After a slow start in PyeongChang, Kaitlyn Lawes and John Morris are picking up momentum in their quest to reach the podium in mixed doubles curling.
The Canadian pair defeated China 10-4 in seven ends on Thursday evening (Canadian time) to move to two wins and one loss in round-robin play. The victory comes after they lost 9-6 to Norway and then beat the United States 6-4 in a nail-biter on the first day of competition.
In China’s previous draw, a series of errors had cost them a 6-1 lead against South Korea, although China eventually hung on for a razor-thin, extra-end 8-7 win. But that trend of patchy play continued against Canada, as a couple of Chinese miscues left Lawes needing just a simple draw to score three in the first end.
The Chinese duo of Wang Rui and Ba Dexin hit back in the second end, scoring a pair of points. But Wang struggled with accuracy in the third, giving Lawes and Morris the opportunity to score four, their biggest single-end outburst of the competition thus far.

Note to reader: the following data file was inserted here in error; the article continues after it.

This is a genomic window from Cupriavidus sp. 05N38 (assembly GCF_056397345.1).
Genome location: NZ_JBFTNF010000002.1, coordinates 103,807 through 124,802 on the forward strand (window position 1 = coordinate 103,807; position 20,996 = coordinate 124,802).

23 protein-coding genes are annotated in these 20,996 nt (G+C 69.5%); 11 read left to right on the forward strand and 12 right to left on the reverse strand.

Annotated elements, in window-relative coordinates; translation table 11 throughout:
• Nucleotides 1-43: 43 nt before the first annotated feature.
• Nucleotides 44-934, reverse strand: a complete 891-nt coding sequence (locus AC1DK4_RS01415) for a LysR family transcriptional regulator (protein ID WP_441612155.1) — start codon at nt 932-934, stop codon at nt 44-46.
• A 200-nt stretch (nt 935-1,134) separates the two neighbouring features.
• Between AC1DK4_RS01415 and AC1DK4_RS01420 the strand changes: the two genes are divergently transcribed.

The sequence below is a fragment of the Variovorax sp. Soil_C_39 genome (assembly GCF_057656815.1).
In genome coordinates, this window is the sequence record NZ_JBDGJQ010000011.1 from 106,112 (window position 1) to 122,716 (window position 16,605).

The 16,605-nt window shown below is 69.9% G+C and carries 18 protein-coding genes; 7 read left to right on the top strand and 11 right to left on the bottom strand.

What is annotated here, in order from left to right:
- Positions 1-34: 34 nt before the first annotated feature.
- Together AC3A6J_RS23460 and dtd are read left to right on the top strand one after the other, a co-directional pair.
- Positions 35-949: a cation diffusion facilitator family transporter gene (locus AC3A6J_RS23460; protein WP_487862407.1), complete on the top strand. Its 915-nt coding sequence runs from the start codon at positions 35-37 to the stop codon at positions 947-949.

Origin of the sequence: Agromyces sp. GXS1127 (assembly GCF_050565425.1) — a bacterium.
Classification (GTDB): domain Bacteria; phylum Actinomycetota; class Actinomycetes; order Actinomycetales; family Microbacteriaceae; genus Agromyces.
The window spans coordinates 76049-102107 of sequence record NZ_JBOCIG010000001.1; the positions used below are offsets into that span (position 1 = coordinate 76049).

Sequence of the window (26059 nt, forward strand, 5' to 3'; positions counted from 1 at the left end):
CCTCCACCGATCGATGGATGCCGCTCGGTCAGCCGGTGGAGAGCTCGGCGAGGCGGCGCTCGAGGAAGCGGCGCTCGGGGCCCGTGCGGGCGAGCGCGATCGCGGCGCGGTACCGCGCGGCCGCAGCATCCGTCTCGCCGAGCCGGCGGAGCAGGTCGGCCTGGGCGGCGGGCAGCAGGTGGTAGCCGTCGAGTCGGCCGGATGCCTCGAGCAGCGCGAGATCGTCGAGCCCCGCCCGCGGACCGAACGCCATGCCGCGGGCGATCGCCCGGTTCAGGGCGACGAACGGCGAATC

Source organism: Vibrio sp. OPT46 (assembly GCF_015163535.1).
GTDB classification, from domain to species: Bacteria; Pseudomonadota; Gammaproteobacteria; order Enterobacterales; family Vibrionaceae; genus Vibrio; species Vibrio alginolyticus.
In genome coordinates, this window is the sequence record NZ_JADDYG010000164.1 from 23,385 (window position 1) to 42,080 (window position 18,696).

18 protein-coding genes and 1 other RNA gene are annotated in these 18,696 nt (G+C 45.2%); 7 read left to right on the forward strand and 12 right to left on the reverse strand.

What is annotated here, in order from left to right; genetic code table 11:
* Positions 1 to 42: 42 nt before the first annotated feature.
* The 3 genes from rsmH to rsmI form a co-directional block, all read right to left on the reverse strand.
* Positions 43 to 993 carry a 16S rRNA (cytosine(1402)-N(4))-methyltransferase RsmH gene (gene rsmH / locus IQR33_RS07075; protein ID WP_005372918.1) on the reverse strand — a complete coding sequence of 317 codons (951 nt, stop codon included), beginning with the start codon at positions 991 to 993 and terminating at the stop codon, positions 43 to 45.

Trailing 7-2 through three ends, China invoked their “power play” option in the fourth end. The rule, a key strategic part of the mixed doubles game, allows the team with the hammer to pre-position a stone in a corner guard position to begin the end, with the goal of scoring multiple points in that end.
It didn’t pay off, however, as a Morris triple takeout cleared the house late in the end, and China scored just one, leaving Canada with a 7-3 lead through four ends (in the mixed doubles format, games are customarily played to eight ends).
Canada picked up another point in the fifth on a nice hit and roll by Lawes, and were in a good position to steal another in the sixth after a series of missed runbacks by Ba. But an official measurement gave China a single, bringing the score to 8-4.
There was no Chinese comeback in the works, however, as Canada scored another pair in the seventh end, leaving little for the teams to do beyond shake hands and get ready for Draw 4 later in the day.
Up next for Canada (2-1) is Finland (0-3) at 11:30 p.m. ET (8:30 p.m. PT) on Thursday. The top four teams in the eight-team competition will reach the medal round, which begins on Saturday (Canadian time).